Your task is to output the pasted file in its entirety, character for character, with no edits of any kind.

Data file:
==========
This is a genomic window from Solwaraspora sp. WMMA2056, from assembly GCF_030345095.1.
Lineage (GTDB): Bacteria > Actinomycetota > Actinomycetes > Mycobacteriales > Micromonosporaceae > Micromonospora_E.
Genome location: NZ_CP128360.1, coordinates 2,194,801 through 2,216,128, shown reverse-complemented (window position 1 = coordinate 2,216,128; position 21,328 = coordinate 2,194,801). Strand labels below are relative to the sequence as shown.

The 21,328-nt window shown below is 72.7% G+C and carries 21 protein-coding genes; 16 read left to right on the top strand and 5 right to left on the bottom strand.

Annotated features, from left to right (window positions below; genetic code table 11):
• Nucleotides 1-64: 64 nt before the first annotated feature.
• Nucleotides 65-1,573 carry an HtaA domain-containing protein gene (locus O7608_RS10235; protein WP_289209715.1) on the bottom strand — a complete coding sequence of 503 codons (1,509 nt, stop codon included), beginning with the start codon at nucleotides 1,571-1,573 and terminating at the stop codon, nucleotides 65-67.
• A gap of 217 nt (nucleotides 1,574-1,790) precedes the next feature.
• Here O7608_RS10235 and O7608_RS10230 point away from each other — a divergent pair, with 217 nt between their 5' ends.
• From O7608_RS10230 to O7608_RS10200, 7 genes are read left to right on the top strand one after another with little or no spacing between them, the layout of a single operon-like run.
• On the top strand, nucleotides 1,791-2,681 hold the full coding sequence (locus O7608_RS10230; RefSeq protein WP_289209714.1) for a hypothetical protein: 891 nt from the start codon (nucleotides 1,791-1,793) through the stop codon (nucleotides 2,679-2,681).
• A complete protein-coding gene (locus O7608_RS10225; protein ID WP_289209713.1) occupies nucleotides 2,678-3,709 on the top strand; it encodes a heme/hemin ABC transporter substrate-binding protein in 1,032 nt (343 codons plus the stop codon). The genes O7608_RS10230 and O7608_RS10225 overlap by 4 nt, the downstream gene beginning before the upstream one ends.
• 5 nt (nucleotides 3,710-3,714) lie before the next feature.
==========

This is a genomic window from Solwaraspora sp. WMMA2056, from assembly GCF_030345095.1.
Lineage (GTDB): Bacteria > Actinomycetota > Actinomycetes > Mycobacteriales > Micromonosporaceae > Micromonospora_E.
Genome location: NZ_CP128360.1, coordinates 2,194,801 through 2,216,128, shown reverse-complemented (window position 1 = coordinate 2,216,128; position 21,328 = coordinate 2,194,801). Strand labels below are relative to the sequence as shown.

The 21,328-nt window shown below is 72.7% G+C and carries 21 protein-coding genes; 16 read left to right on the top strand and 5 right to left on the bottom strand.

Annotated features, from left to right (window positions below; genetic code table 11):
• Nucleotides 1-64: 64 nt before the first annotated feature.
• Nucleotides 65-1,573 carry an HtaA domain-containing protein gene (locus O7608_RS10235; protein WP_289209715.1) on the bottom strand — a complete coding sequence of 503 codons (1,509 nt, stop codon included), beginning with the start codon at nucleotides 1,571-1,573 and terminating at the stop codon, nucleotides 65-67.
• A gap of 217 nt (nucleotides 1,574-1,790) precedes the next feature.
• Here O7608_RS10235 and O7608_RS10230 point away from each other — a divergent pair, with 217 nt between their 5' ends.
• From O7608_RS10230 to O7608_RS10200, 7 genes are read left to right on the top strand one after another with little or no spacing between them, the layout of a single operon-like run.
• On the top strand, nucleotides 1,791-2,681 hold the full coding sequence (locus O7608_RS10230; RefSeq protein WP_289209714.1) for a hypothetical protein: 891 nt from the start codon (nucleotides 1,791-1,793) through the stop codon (nucleotides 2,679-2,681).
• A complete protein-coding gene (locus O7608_RS10225; protein ID WP_289209713.1) occupies nucleotides 2,678-3,709 on the top strand; it encodes a heme/hemin ABC transporter substrate-binding protein in 1,032 nt (343 codons plus the stop codon). The genes O7608_RS10230 and O7608_RS10225 overlap by 4 nt, the downstream gene beginning before the upstream one ends.
• 5 nt (nucleotides 3,710-3,714) lie before the next feature.